Exclusive: Amazon’s Alexa begins crowdsourcing answers to common questions

By Mark Sullivan

Smartphones settle a lot of dinner table debates nowadays. We argue about this or that, until somebody finally pops out a phone and Googles it. It really takes the fun out of being an adamant know-it-all who frequently turns out to be wrong.

Doing these little fact checks is even easier using a voice assistant. In fact, asking questions is one of the main uses for digital assistants like Alexa, Google Assistant, or Apple’s Siri. The problem is there’s just no way a digital assistant can know the answer to every question under the sun. So Amazon is going to crowdsource the answers to some of them.

The company is opening a new program–called Alexa Answers–in which it will invite some Alexa users to help answer questions. It’s something similar to the way Amazon shoppers help answer common questions under product listings in the marketplace.

“While Alexa can answer the vast majority of questions customers are asking every day,” writes Amazon VP of Alexa Information Bill Barton in a blog post today, “every once in a while, customers throw curve balls at us with questions like ‘Where was Barbara Bush buried?’ or ‘Who wrote the score for Lord of the Rings?’ . . . or ‘Where do bats go in the winter?’”

Exclusive: Amazon’s Alexa begins crowdsourcing answers to common questions | DeviceDaily.com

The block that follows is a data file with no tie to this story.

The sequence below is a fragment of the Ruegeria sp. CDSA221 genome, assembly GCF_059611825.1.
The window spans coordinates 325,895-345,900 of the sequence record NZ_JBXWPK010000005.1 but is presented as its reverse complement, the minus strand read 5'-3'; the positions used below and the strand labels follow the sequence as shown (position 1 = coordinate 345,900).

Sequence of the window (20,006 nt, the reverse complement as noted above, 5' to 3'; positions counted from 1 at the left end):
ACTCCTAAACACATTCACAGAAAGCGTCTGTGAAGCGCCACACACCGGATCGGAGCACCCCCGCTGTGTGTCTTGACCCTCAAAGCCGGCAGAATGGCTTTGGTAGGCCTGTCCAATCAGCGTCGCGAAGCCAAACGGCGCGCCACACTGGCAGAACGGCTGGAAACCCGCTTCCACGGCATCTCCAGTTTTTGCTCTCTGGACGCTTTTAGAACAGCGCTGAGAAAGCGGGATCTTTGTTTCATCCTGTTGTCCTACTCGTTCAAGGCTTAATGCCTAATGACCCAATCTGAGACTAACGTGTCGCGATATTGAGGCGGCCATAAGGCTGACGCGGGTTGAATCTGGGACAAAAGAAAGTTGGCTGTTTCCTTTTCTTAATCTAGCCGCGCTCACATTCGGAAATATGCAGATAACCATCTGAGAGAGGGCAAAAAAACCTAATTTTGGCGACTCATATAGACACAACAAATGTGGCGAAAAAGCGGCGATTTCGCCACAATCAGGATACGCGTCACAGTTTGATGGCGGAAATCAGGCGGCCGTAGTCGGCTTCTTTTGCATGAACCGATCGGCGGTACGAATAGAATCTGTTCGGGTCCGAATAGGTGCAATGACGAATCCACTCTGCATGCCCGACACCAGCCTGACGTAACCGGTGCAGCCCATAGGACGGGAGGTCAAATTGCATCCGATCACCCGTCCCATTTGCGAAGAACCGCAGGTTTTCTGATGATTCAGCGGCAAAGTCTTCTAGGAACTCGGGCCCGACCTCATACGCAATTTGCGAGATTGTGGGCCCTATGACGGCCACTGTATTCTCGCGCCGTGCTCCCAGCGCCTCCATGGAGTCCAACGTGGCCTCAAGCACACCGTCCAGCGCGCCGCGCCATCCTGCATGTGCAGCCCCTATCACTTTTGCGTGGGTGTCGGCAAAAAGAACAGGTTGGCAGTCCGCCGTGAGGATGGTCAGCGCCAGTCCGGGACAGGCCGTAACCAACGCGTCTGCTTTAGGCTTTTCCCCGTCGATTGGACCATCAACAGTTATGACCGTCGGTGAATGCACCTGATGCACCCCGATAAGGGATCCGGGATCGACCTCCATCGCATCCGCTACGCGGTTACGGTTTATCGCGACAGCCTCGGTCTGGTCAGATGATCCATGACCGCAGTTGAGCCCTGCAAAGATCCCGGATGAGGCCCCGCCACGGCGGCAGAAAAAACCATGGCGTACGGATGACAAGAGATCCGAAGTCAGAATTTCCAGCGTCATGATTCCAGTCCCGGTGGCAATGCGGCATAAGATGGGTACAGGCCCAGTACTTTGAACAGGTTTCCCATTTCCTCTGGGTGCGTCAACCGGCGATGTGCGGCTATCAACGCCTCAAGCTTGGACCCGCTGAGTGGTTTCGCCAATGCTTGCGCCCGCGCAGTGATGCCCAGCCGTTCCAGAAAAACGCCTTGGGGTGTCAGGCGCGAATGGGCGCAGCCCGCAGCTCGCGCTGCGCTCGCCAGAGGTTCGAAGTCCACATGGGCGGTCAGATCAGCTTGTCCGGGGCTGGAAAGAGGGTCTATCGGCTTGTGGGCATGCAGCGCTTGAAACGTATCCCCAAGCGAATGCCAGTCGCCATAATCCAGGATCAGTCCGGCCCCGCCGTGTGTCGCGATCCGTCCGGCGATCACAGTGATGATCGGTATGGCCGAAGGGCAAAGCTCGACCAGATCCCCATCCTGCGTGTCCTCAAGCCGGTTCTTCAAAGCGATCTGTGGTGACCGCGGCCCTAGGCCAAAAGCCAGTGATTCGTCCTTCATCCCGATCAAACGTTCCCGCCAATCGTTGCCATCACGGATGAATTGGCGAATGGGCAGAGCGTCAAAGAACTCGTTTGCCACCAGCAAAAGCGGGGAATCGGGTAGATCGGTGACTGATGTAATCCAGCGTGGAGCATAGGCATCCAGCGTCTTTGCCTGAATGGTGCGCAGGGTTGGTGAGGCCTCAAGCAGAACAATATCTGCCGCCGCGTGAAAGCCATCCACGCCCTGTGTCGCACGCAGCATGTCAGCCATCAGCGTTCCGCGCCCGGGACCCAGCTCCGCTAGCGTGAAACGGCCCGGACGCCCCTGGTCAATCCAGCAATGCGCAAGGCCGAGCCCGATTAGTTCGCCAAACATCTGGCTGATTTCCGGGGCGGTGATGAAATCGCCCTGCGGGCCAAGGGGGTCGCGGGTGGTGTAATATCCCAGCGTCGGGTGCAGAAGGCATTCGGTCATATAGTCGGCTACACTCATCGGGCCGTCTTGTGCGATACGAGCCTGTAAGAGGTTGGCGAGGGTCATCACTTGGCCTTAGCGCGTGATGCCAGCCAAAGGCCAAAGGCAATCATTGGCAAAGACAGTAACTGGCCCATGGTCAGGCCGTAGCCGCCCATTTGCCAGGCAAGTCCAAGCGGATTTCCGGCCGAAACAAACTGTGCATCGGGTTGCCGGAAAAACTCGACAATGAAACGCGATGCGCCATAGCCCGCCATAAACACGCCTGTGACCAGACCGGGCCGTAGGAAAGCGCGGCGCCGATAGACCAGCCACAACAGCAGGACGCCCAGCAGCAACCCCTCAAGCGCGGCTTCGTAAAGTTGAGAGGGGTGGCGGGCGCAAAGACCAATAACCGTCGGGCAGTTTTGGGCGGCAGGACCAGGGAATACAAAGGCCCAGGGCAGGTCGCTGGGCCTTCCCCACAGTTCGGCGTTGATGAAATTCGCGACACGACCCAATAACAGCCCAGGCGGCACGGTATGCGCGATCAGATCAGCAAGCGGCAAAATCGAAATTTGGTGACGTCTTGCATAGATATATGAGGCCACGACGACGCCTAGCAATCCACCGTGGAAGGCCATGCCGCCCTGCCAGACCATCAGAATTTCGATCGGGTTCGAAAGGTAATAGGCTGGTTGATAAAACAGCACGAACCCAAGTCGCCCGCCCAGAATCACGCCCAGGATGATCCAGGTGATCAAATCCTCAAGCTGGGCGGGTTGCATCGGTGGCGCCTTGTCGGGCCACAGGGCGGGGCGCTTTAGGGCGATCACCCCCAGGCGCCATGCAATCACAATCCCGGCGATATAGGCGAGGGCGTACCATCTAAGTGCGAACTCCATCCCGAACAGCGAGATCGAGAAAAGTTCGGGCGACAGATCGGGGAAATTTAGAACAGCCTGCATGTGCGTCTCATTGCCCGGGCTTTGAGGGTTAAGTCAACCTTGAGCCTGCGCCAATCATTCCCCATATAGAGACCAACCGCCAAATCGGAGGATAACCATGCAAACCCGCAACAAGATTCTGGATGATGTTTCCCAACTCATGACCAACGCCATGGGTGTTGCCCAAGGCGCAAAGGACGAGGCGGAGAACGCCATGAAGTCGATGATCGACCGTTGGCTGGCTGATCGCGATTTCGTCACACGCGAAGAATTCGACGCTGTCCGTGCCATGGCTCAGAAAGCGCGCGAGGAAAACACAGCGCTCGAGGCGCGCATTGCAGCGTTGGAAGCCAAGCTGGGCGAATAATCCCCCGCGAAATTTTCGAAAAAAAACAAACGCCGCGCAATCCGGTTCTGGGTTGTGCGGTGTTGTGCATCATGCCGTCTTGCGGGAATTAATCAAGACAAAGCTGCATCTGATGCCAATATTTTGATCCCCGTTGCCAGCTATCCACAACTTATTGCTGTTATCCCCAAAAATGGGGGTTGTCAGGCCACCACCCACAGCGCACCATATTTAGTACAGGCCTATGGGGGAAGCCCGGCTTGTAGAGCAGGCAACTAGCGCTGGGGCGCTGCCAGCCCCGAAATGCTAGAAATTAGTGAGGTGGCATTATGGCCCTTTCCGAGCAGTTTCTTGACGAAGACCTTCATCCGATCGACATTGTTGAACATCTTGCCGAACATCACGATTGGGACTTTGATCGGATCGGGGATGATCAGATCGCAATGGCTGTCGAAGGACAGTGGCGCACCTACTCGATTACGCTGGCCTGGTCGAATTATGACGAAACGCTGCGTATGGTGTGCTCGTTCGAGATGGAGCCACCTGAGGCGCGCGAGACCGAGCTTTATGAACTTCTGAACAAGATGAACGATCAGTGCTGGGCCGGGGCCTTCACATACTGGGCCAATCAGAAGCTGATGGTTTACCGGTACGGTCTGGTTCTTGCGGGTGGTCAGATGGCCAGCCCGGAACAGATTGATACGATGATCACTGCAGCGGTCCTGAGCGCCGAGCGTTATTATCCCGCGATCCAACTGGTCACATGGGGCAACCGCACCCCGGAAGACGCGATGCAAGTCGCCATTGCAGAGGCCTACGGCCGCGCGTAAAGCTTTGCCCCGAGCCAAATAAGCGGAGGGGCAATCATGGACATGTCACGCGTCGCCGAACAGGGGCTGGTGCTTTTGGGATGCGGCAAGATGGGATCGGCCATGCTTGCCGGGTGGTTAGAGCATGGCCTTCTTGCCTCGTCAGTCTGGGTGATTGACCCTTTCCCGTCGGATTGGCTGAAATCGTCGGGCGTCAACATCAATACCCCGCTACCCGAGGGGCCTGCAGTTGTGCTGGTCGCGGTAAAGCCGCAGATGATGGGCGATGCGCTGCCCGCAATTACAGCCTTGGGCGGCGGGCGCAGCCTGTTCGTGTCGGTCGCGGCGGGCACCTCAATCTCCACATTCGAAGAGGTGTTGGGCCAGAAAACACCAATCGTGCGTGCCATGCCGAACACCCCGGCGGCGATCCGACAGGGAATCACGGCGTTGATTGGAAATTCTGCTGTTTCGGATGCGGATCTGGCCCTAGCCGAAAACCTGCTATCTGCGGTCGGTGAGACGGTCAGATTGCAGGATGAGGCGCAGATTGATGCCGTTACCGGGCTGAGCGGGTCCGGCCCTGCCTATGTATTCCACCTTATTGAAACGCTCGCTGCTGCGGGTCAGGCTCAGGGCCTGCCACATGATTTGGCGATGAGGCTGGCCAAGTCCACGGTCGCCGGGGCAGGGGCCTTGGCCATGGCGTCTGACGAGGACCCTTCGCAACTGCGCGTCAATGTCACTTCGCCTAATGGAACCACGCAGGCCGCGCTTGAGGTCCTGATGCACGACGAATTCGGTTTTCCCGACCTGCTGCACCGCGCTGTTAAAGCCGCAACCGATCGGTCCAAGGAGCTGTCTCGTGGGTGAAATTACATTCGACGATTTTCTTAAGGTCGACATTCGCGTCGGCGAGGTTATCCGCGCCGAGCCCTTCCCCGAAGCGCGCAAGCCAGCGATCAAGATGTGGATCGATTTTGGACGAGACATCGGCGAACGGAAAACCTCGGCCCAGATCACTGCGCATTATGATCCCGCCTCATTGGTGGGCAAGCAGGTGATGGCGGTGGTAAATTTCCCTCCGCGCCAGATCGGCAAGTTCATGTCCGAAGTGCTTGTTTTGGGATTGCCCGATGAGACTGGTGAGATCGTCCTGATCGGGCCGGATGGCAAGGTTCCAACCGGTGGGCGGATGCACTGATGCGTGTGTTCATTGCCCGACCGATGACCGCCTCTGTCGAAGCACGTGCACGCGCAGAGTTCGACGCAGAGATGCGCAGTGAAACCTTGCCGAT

The Questions Feed page at the Alexa Answers website.

Actually, Amazon has been running an internal beta of the program over the past month. Amazon employees (Amazon isn’t saying how many) added more than 100,000 question responses, which have been given to real Alexa users more than a million times, the company says.

Now real users will start contributing answers. Amazon will start sending out invitations to participants today. Those who get an invite (Amazon declined to say how many that will be) will be directed to a special Alexa Answers website, where they can log in with their Amazon credentials to see lists of available questions (organized by subject area) and choose which ones they want to answer. The questions that show up at the Alexa Answers site are ones that lots of Alexa users have asked, but for which the assistant currently has no answer. Consumers have to answer the questions in 300 characters or less–this is not Wikipedia. After a question has been answered it will disappear from the site, Amazon says.

When a user submits their written answer, the information is turned into a voice response that can be spoken by Alexa. The assistant will say “According to an Amazon customer…” before saying the user-provided answer.

Amazon says Alexa users will be able to vote answers up or down as a measure of their accuracy and usefulness. Answers that get too many down votes will be removed from Alexa’s knowledge base.

“Our vision has always been that Alexa will be able to answer all questions in all forms, from anywhere in the world,” writes Amazon’s Barton.

As the Alexa Answers program expands to more people, the company may have a reasonable shot at approaching its goal.


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